Shout smartphone app can put coveted dinner reservations up for sale
How much would you be willing to pay for the hottest dinner reservation in the city? That’s a question foodies may find themselves asking when a new smartphone app called Shout expands to L.A. this summer.
Shout, currently in a testing phase in New York, takes a coveted dinner reservation, a spot in the cronut line at Dominique Ansel Bakery or an unused concert ticket and puts it up for sale to those around you.
“It’s a safe, mobile Craigslist, focused on art and entertainment,” said Shout co-owner Zachariah Reitano. “A trusted peer to peer marketplace where people can either make a request or offer up something they have for sale.”
The app works by connecting people who have something with people close by who want it. A user creates an offer or requests something such as a spot in the cronut line. A fixed price is attached to the spot (it can also be free), and another user can claim the spot. The app allows the two to chat with each other and arrange for the virtual exchange.
For a restaurant reservation, once payment is received by a seller, the name the reservation is under is released to the buyer.
Reitano estimates there are currently 4,500 to 5,000 test users on Shout. A quick browse of the app shows that there’s a user with a spot in the cronut line for sale for $70.
The team is working on a public version of the app that will include user reviews, social verification and the ability to hold money “in escrow” for a certain commodity.
Shout is processing all of the payments itself, using Braintree Payment Solutions, which Reitano notes is the same service that Uber, the popular ride sharing/for hire service, uses. No bank account numbers are exchanged. There is currently no transaction fee for Shout, but Reitano says the company plans to introduce a transaction fee in the future.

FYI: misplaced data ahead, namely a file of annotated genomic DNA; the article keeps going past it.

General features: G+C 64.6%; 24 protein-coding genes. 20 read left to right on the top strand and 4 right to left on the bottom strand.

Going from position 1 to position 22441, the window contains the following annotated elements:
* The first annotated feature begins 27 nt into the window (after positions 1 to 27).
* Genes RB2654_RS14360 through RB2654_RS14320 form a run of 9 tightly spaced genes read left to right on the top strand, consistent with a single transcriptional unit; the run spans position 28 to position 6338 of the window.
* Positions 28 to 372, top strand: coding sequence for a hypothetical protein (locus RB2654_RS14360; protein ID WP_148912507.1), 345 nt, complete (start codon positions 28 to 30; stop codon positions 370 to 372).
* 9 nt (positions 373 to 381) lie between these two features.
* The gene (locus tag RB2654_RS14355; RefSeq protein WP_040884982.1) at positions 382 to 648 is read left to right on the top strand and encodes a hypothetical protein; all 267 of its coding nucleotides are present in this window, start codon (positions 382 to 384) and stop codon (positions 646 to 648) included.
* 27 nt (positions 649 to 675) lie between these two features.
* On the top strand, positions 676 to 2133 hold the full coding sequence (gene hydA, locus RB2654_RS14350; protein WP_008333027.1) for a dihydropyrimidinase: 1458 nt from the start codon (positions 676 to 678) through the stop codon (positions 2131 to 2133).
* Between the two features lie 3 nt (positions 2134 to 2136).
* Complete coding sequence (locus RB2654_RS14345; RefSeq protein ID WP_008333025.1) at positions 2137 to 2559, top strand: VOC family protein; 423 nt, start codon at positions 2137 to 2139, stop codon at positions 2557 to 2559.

Reitano and his partner Henri Stern, both recent Columbia grads, came up with the idea while waiting on standby for a plane at an airport. The two wondered how much they would have to pay someone to vacate their seat on the plane.
Reitano says the two most popular uses for the app currently are concert tickets and reservations but says some have used it to sell a Wall Street Journal subscription, a photography tour, a Soul Cycle reservation and a lifetime coupon to a bar.
“Shout embodies the community it’s being used in,” Reitano said. “When it’s used by college campuses, people are exchanging very different things than if they are in the Upper West Side, where there are a lot of families.”
After the app is released publicly, it will be available to iPhone users. Shout is currently testing usage for Android users. And Reitano says the app will be “free to download till the end of time.”
Shout is slated to be available in San Francisco and Los Angeles this summer.
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